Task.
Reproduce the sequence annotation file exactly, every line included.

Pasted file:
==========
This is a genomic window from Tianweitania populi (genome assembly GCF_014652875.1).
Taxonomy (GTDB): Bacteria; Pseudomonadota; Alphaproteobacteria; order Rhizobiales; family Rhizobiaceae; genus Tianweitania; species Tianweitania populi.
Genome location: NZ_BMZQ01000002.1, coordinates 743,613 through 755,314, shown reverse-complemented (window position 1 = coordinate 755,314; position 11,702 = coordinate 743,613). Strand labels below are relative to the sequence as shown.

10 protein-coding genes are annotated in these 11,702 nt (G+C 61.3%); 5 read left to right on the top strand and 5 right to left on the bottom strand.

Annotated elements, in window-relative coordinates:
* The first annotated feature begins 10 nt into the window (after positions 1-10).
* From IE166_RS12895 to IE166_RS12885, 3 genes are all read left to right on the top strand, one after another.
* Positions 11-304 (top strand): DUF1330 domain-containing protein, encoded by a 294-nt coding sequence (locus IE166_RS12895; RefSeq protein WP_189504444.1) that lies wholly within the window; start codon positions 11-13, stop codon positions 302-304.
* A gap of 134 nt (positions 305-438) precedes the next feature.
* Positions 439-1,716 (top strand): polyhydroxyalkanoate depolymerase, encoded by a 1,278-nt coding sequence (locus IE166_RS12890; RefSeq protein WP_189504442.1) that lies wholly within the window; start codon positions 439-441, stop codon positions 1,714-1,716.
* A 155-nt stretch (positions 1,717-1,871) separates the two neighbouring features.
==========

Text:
This is a genomic window from Tianweitania populi (genome assembly GCF_014652875.1).
Taxonomy (GTDB): Bacteria; Pseudomonadota; Alphaproteobacteria; order Rhizobiales; family Rhizobiaceae; genus Tianweitania; species Tianweitania populi.
Genome location: NZ_BMZQ01000002.1, coordinates 743,613 through 755,314, shown reverse-complemented (window position 1 = coordinate 755,314; position 11,702 = coordinate 743,613). Strand labels below are relative to the sequence as shown.

10 protein-coding genes are annotated in these 11,702 nt (G+C 61.3%); 5 read left to right on the top strand and 5 right to left on the bottom strand.

Annotated elements, in window-relative coordinates:
* The first annotated feature begins 10 nt into the window (after positions 1-10).
* From IE166_RS12895 to IE166_RS12885, 3 genes are all read left to right on the top strand, one after another.
* Positions 11-304 (top strand): DUF1330 domain-containing protein, encoded by a 294-nt coding sequence (locus IE166_RS12895; RefSeq protein WP_189504444.1) that lies wholly within the window; start codon positions 11-13, stop codon positions 302-304.
* A gap of 134 nt (positions 305-438) precedes the next feature.
* Positions 439-1,716 (top strand): polyhydroxyalkanoate depolymerase, encoded by a 1,278-nt coding sequence (locus IE166_RS12890; RefSeq protein WP_189504442.1) that lies wholly within the window; start codon positions 439-441, stop codon positions 1,714-1,716.
* A 155-nt stretch (positions 1,717-1,871) separates the two neighbouring features.